On Friday, a three judge panel from the U.S. Court of Appeals for the Fifth Circuit granted a motion seeking an administrative stay of the SEC’s new climate disclosure rules filed by two fracking companies. Here are four things to know:

  1. The Fifth Circuit’s order is only one sentence – stating simply that the “motion for an administrative stay is granted” – in which the panel’s reasoning is not disclosed. The stay is temporary – but we don’t know how long it will last.
  2. There are several other federal courts of appeals in which lawsuits against the SEC’s rules have already been filed and more might be coming. According to this Reuters article, these federal lawsuits will be consolidated soon and a venue will be picked via a lottery.
  3. We all knew litigation against the SEC’s climate rulemaking would be filed soon after the rules were adopted. So a temporary stay is not much of a surprise.
  4. Given that other SEC rules have been adopted in the past – and survived (think conflict minerals) – it’s wise to continue to assume the SEC’s rules will survive a legal challenge until we learn otherwise given the breadth of the rulemaking and the resources and time necessary in order to comply with them once the phase-in compliance dates have arrived.
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Photo of Broc Romanek Broc Romanek

As a strategist for the firm’s Corporate & Securities practice, Broc Romanek has a deep understanding of the regulatory and environmental, social, and governance (ESG) marketplace. Prior to joining Perkins Coie, Broc served as editor at TheCorporateCounsel.net, CompensationStandards.com, and DealLawyers.com, where he oversaw…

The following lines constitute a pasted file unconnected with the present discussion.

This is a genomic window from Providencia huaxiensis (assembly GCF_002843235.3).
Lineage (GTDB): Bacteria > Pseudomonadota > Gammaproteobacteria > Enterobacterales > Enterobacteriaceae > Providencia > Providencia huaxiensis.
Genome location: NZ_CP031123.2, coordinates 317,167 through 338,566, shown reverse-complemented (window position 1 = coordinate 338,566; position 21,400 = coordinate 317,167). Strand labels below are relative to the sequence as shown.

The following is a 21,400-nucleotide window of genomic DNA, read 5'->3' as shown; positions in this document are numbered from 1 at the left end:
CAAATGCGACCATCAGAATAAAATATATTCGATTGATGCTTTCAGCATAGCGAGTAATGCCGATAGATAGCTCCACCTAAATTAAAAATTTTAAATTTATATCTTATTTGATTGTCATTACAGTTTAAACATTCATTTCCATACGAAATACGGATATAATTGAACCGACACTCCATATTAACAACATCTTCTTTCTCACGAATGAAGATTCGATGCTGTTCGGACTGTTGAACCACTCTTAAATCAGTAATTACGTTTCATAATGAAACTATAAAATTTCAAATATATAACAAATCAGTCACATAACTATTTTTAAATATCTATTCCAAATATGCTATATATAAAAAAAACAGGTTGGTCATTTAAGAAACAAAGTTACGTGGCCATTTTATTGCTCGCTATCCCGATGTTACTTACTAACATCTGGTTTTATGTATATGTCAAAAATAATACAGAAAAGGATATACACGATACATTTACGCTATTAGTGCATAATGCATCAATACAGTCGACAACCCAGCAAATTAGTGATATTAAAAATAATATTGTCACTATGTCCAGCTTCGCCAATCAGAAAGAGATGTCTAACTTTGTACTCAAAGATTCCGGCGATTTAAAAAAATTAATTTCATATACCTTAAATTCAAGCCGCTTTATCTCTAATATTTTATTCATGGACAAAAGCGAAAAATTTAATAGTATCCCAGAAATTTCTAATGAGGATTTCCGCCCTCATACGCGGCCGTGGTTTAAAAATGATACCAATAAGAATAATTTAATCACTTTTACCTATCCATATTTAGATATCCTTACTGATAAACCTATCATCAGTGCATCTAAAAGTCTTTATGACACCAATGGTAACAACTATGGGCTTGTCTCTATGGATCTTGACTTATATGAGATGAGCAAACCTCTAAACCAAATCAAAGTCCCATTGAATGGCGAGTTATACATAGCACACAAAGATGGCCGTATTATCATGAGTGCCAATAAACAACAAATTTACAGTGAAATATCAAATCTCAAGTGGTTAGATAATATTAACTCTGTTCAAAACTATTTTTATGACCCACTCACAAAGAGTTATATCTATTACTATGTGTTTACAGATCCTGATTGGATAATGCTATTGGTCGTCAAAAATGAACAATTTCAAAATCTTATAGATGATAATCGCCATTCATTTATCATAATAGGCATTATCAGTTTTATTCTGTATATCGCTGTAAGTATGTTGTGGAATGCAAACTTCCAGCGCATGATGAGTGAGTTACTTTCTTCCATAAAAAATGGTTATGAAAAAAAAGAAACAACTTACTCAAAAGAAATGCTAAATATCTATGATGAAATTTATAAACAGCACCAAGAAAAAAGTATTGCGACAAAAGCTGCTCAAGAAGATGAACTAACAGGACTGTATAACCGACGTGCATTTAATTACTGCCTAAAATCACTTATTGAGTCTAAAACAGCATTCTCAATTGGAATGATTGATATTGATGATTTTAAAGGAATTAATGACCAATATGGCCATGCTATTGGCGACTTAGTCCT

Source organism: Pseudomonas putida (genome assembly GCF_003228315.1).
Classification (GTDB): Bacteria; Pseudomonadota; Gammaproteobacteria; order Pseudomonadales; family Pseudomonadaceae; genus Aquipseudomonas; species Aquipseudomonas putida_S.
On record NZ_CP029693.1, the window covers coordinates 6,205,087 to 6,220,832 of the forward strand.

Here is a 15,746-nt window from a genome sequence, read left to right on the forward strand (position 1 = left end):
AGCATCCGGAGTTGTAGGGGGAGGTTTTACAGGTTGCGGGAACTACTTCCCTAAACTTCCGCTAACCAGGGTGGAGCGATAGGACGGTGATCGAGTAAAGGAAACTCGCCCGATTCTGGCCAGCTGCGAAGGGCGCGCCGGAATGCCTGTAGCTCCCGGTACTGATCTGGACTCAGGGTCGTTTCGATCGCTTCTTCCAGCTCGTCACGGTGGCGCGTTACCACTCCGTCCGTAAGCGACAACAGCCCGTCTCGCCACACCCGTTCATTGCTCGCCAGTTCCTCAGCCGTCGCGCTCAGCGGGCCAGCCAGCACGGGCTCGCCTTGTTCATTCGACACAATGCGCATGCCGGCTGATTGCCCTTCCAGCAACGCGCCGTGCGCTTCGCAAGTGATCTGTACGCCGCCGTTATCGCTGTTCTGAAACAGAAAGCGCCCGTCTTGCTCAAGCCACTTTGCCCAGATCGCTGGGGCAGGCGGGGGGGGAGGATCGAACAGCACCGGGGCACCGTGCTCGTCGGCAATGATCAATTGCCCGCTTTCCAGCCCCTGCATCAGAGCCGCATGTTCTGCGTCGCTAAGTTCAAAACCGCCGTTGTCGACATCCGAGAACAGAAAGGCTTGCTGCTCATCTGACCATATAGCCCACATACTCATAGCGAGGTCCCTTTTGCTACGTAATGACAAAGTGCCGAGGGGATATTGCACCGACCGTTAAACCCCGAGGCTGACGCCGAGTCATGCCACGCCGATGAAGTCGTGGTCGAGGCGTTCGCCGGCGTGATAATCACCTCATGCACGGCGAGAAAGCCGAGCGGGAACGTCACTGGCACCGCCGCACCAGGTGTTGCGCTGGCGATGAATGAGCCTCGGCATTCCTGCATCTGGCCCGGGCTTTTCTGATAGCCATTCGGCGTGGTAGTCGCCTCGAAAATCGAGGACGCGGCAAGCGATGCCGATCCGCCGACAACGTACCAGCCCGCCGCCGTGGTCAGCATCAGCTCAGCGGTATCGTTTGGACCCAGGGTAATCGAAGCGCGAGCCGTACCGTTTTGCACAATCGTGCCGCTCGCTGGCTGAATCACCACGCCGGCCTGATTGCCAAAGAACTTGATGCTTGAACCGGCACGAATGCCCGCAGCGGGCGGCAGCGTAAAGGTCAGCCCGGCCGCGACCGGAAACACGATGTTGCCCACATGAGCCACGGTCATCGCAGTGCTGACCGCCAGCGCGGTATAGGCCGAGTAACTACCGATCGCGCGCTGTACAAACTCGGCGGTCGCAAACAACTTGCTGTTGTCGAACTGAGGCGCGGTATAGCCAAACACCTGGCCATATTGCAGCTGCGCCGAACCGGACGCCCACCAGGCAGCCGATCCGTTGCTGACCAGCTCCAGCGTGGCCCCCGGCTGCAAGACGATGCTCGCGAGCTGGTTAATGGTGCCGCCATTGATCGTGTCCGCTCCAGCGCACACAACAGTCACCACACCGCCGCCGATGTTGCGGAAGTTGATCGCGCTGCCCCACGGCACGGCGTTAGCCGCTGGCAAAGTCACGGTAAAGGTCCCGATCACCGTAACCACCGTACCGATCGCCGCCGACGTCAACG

As a strategist for the firm’s Corporate & Securities practice, Broc Romanek has a deep understanding of the regulatory and environmental, social, and governance (ESG) marketplace. Prior to joining Perkins Coie, Broc served as editor at TheCorporateCounsel.net, CompensationStandards.com, and DealLawyers.com, where he oversaw and managed coverage on issues related to ESG, corporate governance, executive pay, deals, and market trends and analysis.

In addition to his nearly two decades of working as a journalist and publisher, Broc served as assistant general counsel at a Fortune 50 company, worked in the Office of Chief Counsel of the U.S. Securities and Exchange Commission’s (SEC) Division of Corporation Finance, was a counselor to former SEC Commissioner Laura Unger, and worked in private practice. He also is the author, or co-author, of four legal treatises, and has authored several books focused on the legal industry.